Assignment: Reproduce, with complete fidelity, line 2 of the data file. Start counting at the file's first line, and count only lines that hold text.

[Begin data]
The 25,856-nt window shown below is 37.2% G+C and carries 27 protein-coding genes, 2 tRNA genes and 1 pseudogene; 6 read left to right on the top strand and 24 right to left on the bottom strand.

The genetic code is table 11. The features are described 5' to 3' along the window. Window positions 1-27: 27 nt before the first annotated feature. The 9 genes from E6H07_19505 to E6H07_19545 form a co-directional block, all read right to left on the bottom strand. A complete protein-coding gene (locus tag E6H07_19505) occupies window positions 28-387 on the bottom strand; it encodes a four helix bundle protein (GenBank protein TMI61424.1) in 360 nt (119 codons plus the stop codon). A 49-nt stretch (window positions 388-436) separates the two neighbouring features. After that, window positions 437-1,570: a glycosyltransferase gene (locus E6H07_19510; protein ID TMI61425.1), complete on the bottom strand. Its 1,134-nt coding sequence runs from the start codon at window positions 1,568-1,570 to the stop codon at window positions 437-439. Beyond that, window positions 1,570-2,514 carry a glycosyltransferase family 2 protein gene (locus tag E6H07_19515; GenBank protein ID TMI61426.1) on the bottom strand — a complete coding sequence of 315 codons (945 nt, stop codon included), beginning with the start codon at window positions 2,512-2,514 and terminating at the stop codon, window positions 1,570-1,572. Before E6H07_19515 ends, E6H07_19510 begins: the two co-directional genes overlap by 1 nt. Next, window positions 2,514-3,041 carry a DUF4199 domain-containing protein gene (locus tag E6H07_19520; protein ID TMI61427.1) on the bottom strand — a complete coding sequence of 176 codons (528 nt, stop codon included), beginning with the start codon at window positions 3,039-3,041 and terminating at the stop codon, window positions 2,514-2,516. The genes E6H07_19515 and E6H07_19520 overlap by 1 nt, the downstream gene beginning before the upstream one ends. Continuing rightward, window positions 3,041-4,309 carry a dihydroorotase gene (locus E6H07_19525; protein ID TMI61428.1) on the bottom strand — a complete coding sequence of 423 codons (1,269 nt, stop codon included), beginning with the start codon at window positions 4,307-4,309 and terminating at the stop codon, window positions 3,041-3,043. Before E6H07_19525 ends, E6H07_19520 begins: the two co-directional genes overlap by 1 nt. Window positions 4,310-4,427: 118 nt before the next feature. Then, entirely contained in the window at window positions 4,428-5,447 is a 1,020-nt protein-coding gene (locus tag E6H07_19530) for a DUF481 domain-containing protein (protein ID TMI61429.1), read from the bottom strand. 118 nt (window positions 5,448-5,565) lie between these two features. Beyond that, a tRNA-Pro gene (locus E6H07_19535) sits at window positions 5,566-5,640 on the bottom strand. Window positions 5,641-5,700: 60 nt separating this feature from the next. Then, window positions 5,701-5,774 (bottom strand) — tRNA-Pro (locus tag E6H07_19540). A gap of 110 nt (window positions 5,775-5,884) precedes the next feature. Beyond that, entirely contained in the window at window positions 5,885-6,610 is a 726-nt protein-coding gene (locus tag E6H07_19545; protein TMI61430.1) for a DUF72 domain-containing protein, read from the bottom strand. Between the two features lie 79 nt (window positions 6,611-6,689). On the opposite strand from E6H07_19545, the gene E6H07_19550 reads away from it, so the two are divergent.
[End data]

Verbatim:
The genetic code is table 11. The features are described 5' to 3' along the window. Window positions 1-27: 27 nt before the first annotated feature. The 9 genes from E6H07_19505 to E6H07_19545 form a co-directional block, all read right to left on the bottom strand. A complete protein-coding gene (locus tag E6H07_19505) occupies window positions 28-387 on the bottom strand; it encodes a four helix bundle protein (GenBank protein TMI61424.1) in 360 nt (119 codons plus the stop codon). A 49-nt stretch (window positions 388-436) separates the two neighbouring features. After that, window positions 437-1,570: a glycosyltransferase gene (locus E6H07_19510; protein ID TMI61425.1), complete on the bottom strand. Its 1,134-nt coding sequence runs from the start codon at window positions 1,568-1,570 to the stop codon at window positions 437-439. Beyond that, window positions 1,570-2,514 carry a glycosyltransferase family 2 protein gene (locus tag E6H07_19515; GenBank protein ID TMI61426.1) on the bottom strand — a complete coding sequence of 315 codons (945 nt, stop codon included), beginning with the start codon at window positions 2,512-2,514 and terminating at the stop codon, window positions 1,570-1,572. Before E6H07_19515 ends, E6H07_19510 begins: the two co-directional genes overlap by 1 nt. Next, window positions 2,514-3,041 carry a DUF4199 domain-containing protein gene (locus tag E6H07_19520; protein ID TMI61427.1) on the bottom strand — a complete coding sequence of 176 codons (528 nt, stop codon included), beginning with the start codon at window positions 3,039-3,041 and terminating at the stop codon, window positions 2,514-2,516. The genes E6H07_19515 and E6H07_19520 overlap by 1 nt, the downstream gene beginning before the upstream one ends. Continuing rightward, window positions 3,041-4,309 carry a dihydroorotase gene (locus E6H07_19525; protein ID TMI61428.1) on the bottom strand — a complete coding sequence of 423 codons (1,269 nt, stop codon included), beginning with the start codon at window positions 4,307-4,309 and terminating at the stop codon, window positions 3,041-3,043. Before E6H07_19525 ends, E6H07_19520 begins: the two co-directional genes overlap by 1 nt. Window positions 4,310-4,427: 118 nt before the next feature. Then, entirely contained in the window at window positions 4,428-5,447 is a 1,020-nt protein-coding gene (locus tag E6H07_19530) for a DUF481 domain-containing protein (protein ID TMI61429.1), read from the bottom strand. 118 nt (window positions 5,448-5,565) lie between these two features. Beyond that, a tRNA-Pro gene (locus E6H07_19535) sits at window positions 5,566-5,640 on the bottom strand. Window positions 5,641-5,700: 60 nt separating this feature from the next. Then, window positions 5,701-5,774 (bottom strand) — tRNA-Pro (locus tag E6H07_19540). A gap of 110 nt (window positions 5,775-5,884) precedes the next feature. Beyond that, entirely contained in the window at window positions 5,885-6,610 is a 726-nt protein-coding gene (locus tag E6H07_19545; protein TMI61430.1) for a DUF72 domain-containing protein, read from the bottom strand. Between the two features lie 79 nt (window positions 6,611-6,689). On the opposite strand from E6H07_19545, the gene E6H07_19550 reads away from it, so the two are divergent.